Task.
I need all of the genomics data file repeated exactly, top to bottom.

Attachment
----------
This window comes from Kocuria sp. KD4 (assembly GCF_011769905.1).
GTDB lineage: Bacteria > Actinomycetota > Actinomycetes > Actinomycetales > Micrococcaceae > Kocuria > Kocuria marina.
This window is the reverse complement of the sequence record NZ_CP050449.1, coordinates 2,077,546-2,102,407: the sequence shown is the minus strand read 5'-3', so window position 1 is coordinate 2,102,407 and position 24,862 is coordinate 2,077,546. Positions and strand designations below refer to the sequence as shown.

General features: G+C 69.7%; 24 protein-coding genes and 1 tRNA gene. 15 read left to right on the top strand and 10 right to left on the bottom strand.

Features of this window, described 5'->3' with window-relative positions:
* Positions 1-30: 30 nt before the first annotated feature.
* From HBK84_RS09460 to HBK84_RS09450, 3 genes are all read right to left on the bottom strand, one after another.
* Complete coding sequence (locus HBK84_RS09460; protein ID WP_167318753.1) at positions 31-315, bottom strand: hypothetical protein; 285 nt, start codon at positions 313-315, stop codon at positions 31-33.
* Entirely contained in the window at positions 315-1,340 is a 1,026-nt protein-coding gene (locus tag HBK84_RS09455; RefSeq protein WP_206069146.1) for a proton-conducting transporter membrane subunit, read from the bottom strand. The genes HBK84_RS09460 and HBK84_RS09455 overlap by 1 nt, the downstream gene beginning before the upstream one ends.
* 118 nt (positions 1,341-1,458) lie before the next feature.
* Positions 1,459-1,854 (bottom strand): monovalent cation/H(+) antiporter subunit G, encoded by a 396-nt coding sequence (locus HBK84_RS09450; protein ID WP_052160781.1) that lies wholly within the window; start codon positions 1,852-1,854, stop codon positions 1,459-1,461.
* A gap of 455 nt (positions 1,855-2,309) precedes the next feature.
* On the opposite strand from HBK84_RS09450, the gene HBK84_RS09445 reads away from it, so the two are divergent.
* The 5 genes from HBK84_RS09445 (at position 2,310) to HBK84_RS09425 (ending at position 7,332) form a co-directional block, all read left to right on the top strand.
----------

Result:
This window comes from Kocuria sp. KD4 (assembly GCF_011769905.1).
GTDB lineage: Bacteria > Actinomycetota > Actinomycetes > Actinomycetales > Micrococcaceae > Kocuria > Kocuria marina.
This window is the reverse complement of the sequence record NZ_CP050449.1, coordinates 2,077,546-2,102,407: the sequence shown is the minus strand read 5'-3', so window position 1 is coordinate 2,102,407 and position 24,862 is coordinate 2,077,546. Positions and strand designations below refer to the sequence as shown.

General features: G+C 69.7%; 24 protein-coding genes and 1 tRNA gene. 15 read left to right on the top strand and 10 right to left on the bottom strand.

Features of this window, described 5'->3' with window-relative positions:
* Positions 1-30: 30 nt before the first annotated feature.
* From HBK84_RS09460 to HBK84_RS09450, 3 genes are all read right to left on the bottom strand, one after another.
* Complete coding sequence (locus HBK84_RS09460; protein ID WP_167318753.1) at positions 31-315, bottom strand: hypothetical protein; 285 nt, start codon at positions 313-315, stop codon at positions 31-33.
* Entirely contained in the window at positions 315-1,340 is a 1,026-nt protein-coding gene (locus tag HBK84_RS09455; RefSeq protein WP_206069146.1) for a proton-conducting transporter membrane subunit, read from the bottom strand. The genes HBK84_RS09460 and HBK84_RS09455 overlap by 1 nt, the downstream gene beginning before the upstream one ends.
* 118 nt (positions 1,341-1,458) lie before the next feature.
* Positions 1,459-1,854 (bottom strand): monovalent cation/H(+) antiporter subunit G, encoded by a 396-nt coding sequence (locus HBK84_RS09450; protein ID WP_052160781.1) that lies wholly within the window; start codon positions 1,852-1,854, stop codon positions 1,459-1,461.
* A gap of 455 nt (positions 1,855-2,309) precedes the next feature.
* On the opposite strand from HBK84_RS09450, the gene HBK84_RS09445 reads away from it, so the two are divergent.
* The 5 genes from HBK84_RS09445 (at position 2,310) to HBK84_RS09425 (ending at position 7,332) form a co-directional block, all read left to right on the top strand.